Mateusz Gasiński: The memory from Bangladesh, from the world’s largest refugee camp, that stuck with me most was the look in the eyes of Nur Bano, a young mother who was trying to create a home for her children in a bamboo hut. In her eyes you could see, on the one hand, a complete lack of hope that she would ever again regain her basic rights, and on the other, a determination to at least keep her children from feeling, for as long as possible, that they too were unwanted by the whole world. It is Momtaz’s terrified gaze, to which images of the burning village and murdered neighbours returned every now and then. It was Senowara’s eyes, holding a child with Buddhist features, that drew the attention of the camp’s inhabitants. It was known that the child was the product of rape.
Ania Kieniewicz: As I visited one family after another, I felt how forgotten these people were by the whole world. Looking at the children playing in the puddles, it hurt a lot to be looking at a lost generation, at children with no future, no chance of education, no dreams. I remember the images of the mass rapes and atrocities of the Burmese army coming back to me for a long time. And the hard realisation: in 2017, just two years before I first met them, there had been a genocide in the world. It was never supposed to happen again.
Everyone there has experienced harm. Trauma is the norm. A camp for a million people, each bearing physical or psychological wounds.
Mateusz: We knew we had to do something for these people. The plan was that we would build a centre for children. We would get them out of their misery and the homes brimming with problems, if only for a while.
Ania: Everyone there has experienced harm. Trauma is the norm. A camp for a million people, each bearing physical or psychological wounds. By building the centre, we wanted to give a break to the parents who struggle every day to survive, and to show the kids what childhood is all about. To teach them the alphabet; basic things.
Mateusz: I was concerned about how to make our donors understand that we are very much needed there. How to make someone in Poland understand that on the other side of the world there are people for whom only we can change anything in their lives.
Ania: But we succeeded. We built an extraordinary place. A colourful oasis in the very centre of the camp that the children were eager to visit. There was a library, a learning space, a playground and the first and only cinema in the camp. What pleased us most was that the children were finally laughing and happy.
Mateusz: The gigantic effort we put into the place made sense, although we knew from the beginning that it might not last long. After more than a year, the centre burned down in the camp’s biggest fire. More than 45,000 people lost their homes that day.
Ania: After the fire, everything changed. We wanted to rebuild the centre, but we didn’t get permission. The camp was to become a temporary place for one million of its inhabitants, with no education, no job opportunities and no prospects. And that is how it is to this day.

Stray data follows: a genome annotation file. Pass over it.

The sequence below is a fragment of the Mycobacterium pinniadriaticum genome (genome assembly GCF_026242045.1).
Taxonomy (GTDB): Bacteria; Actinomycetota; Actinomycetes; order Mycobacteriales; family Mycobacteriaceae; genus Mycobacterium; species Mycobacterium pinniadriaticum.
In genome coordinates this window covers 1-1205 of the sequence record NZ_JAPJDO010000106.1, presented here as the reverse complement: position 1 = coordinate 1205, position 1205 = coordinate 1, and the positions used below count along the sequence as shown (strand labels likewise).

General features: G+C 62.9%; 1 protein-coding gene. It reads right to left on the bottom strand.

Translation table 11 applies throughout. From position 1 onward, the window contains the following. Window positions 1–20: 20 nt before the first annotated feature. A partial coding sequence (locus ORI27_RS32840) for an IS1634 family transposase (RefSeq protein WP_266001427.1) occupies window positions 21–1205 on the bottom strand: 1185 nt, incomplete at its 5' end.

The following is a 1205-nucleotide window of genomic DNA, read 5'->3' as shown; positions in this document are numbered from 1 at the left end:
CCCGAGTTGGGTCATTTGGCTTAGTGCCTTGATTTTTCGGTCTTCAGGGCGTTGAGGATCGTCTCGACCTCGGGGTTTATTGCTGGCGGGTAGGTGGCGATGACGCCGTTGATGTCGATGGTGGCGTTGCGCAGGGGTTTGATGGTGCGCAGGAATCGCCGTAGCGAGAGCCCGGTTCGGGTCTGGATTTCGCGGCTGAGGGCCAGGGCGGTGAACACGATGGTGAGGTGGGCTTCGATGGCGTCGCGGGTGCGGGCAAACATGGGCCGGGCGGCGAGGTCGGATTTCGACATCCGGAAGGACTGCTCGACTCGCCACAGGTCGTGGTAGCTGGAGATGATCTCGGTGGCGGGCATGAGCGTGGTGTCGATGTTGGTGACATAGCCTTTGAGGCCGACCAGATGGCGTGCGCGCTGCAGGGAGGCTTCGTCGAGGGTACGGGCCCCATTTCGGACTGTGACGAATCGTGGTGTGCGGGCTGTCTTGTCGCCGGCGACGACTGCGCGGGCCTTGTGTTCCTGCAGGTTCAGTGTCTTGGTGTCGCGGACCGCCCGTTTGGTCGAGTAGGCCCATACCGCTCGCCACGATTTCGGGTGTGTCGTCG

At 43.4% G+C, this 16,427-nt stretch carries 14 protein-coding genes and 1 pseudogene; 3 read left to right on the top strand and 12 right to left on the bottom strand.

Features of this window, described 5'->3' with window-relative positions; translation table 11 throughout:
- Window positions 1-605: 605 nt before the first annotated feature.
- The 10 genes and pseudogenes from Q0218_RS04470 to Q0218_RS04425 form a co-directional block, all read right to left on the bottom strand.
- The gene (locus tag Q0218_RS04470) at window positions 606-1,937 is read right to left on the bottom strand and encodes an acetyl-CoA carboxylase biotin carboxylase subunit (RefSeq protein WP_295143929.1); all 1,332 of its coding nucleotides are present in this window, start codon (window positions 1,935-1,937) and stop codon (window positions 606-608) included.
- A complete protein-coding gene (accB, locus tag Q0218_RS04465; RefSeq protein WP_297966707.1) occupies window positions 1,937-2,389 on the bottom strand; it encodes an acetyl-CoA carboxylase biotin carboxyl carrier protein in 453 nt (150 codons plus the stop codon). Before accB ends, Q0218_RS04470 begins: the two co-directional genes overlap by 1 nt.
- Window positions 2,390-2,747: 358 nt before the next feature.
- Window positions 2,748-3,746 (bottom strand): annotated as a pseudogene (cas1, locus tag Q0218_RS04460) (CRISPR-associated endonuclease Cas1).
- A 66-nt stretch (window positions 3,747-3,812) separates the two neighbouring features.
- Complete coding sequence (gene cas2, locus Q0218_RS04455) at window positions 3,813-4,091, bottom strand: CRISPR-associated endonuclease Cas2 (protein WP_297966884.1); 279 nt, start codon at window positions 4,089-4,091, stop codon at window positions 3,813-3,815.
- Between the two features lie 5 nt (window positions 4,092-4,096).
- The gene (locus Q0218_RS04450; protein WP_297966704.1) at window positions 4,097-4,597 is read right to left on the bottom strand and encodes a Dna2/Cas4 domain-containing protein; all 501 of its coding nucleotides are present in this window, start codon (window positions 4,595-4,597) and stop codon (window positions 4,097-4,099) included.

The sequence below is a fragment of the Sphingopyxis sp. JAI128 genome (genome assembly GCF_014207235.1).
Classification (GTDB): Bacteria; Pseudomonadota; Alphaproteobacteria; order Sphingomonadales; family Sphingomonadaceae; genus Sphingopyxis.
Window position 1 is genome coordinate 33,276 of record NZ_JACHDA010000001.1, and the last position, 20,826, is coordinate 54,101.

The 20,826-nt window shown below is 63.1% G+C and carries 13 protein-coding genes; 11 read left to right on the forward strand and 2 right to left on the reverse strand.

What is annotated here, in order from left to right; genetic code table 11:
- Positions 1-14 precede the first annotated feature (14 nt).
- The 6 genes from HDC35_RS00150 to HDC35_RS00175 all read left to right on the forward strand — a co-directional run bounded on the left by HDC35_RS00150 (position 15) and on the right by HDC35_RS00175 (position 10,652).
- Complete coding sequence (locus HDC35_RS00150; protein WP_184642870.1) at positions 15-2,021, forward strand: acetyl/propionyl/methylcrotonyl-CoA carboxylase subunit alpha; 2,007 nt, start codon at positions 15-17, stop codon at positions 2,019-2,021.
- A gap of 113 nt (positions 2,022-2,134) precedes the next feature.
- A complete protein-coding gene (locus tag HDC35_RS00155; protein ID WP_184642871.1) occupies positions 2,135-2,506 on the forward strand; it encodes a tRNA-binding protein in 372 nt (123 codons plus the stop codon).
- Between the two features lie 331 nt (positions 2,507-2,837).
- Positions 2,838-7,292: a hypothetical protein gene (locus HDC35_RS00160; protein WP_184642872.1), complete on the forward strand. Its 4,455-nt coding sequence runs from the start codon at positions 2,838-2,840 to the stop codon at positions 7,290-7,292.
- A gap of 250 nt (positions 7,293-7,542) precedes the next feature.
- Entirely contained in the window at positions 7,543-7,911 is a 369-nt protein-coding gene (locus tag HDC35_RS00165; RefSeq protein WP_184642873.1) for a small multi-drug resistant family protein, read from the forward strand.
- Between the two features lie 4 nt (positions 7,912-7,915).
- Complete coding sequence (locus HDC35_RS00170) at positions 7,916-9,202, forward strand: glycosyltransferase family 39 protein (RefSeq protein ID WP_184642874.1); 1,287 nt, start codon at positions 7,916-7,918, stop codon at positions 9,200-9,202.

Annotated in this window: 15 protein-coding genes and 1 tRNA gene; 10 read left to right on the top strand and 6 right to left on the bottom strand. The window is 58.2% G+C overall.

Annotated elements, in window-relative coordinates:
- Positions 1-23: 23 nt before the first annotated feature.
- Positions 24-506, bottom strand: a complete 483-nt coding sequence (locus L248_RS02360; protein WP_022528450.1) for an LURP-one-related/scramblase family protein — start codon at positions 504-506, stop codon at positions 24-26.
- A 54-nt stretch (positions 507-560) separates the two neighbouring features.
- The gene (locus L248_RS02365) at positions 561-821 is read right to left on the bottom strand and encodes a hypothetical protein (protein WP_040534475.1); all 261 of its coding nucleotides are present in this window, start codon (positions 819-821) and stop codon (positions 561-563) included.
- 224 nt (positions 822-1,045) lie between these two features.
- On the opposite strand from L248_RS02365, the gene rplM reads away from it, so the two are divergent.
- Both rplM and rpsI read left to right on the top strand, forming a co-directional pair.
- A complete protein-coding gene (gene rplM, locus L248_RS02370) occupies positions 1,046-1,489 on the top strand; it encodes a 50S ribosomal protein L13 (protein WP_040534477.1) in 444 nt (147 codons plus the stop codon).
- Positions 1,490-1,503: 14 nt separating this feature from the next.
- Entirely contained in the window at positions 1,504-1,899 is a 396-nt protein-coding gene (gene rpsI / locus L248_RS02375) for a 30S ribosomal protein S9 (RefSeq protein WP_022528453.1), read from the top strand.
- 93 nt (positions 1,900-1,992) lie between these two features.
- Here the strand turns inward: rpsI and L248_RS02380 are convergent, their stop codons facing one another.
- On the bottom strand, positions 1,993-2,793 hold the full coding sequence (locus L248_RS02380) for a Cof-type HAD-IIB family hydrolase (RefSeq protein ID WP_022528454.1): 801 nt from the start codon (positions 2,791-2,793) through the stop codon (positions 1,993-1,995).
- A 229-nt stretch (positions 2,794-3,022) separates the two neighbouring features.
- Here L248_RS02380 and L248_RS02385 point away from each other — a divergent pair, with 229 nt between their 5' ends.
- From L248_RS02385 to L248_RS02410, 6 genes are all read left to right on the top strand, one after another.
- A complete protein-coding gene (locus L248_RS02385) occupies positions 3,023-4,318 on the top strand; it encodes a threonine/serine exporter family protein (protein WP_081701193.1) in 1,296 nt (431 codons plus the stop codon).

Stateless, deprived of their citizenship, without a future and stripped of basic human rights, except for just one – the right to a daily food ration.
Mateusz: Meanwhile, many other humanitarian crises have unfolded around the world. Few people remember the Rohingya anymore. And although there are trials going on in international courts, they change nothing in the daily lives of the residents of the world’s largest refugee camp. And we still feel that we could do more.
Ania: It has now been five years since the genocide. It’s hard for us to come to terms with the idea that this place is still there; that there are people living there who belong ‘nowhere’. Stateless, deprived of their citizenship, without a future and stripped of basic human rights, except for just one – the right to a daily food ration.
Mateusz: We are not able to help everyone, but we still want to stand by those we have met. I know that at a distance it is difficult to feel the kind of connection with these people that we feel, but I firmly believe that our relationship with donors, built on trust and the belief that we are reaching people who cannot cope without us, is enough to help them together. They are the sick, the maimed, the elderly, single women and mothers.
Ania: Help us to make our charges in Bangladesh feel that someone is thinking about them, helping them to feed their children and to buy medicines. Every purchase you make at GoodWorks 24/7 is worth more than its monetary value. It is a helping hand extended in their direction and a clear signal that they are not indifferent to everyone.
Exactly five years ago, the mass ethnic cleansing of the Rohingya people began. Within days, more than 700,000 Myanmar (former Burma) residents, persecuted for years, crossed the border into Bangladesh to flee death. Today, more than one million Rohingya people live near Cox’s Bazar, in the world’s largest refugee camp.